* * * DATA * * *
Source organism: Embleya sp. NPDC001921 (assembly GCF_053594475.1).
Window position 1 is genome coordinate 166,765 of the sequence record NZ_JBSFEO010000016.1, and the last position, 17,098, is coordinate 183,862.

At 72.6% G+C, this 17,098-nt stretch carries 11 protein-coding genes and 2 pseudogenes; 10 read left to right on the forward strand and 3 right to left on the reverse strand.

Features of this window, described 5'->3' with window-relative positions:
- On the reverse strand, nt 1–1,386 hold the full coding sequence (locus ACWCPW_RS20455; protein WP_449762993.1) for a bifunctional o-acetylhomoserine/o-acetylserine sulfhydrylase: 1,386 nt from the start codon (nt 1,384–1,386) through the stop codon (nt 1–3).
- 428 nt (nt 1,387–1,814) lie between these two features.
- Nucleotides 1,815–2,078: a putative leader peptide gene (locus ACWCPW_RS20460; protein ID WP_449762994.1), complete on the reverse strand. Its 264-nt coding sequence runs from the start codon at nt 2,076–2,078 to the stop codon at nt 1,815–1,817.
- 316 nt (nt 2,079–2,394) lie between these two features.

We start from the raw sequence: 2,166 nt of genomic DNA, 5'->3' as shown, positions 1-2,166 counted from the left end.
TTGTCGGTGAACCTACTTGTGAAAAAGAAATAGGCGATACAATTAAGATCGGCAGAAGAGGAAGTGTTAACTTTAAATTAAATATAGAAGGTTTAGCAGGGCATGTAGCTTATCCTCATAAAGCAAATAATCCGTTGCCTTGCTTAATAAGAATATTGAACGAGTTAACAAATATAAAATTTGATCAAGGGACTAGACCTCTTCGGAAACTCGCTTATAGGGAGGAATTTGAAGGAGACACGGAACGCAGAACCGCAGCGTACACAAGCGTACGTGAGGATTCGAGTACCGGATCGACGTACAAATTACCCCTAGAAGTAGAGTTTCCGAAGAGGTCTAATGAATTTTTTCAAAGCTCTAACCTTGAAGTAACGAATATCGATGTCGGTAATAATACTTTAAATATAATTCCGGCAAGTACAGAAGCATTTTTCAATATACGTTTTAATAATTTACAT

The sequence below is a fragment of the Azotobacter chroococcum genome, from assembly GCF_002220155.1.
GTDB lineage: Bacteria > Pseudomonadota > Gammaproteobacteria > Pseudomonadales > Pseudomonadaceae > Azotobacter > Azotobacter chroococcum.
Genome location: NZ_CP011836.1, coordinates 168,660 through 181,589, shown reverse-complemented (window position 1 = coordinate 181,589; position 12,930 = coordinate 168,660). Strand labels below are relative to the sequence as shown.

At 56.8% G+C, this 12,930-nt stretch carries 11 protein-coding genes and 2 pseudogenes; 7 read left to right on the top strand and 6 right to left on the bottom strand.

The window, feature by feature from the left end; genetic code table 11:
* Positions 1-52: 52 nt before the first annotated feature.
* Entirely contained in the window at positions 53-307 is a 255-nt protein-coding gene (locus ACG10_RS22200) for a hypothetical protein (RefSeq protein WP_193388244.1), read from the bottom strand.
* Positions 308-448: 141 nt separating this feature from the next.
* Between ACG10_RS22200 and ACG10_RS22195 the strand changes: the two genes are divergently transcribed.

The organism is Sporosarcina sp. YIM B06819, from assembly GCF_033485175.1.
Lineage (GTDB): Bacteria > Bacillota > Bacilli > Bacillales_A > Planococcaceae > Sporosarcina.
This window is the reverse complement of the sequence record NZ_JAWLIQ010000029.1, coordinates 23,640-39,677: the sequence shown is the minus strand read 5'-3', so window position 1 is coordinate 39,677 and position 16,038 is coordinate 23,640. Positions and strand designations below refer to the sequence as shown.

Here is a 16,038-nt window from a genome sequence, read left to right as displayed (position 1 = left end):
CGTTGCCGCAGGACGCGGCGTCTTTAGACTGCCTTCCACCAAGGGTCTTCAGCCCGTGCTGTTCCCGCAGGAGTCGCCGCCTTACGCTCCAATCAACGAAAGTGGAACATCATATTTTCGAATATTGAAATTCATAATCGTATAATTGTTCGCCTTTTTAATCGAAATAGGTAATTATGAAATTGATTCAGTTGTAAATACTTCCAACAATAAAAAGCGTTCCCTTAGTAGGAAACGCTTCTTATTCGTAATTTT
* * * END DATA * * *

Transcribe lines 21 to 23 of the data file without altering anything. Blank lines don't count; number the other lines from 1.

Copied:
Lineage (GTDB): Bacteria > Bacillota > Bacilli > Bacillales_A > Planococcaceae > Sporosarcina.
This window is the reverse complement of the sequence record NZ_JAWLIQ010000029.1, coordinates 23,640-39,677: the sequence shown is the minus strand read 5'-3', so window position 1 is coordinate 39,677 and position 16,038 is coordinate 23,640. Positions and strand designations below refer to the sequence as shown.

Here is a 16,038-nt window from a genome sequence, read left to right as displayed (position 1 = left end):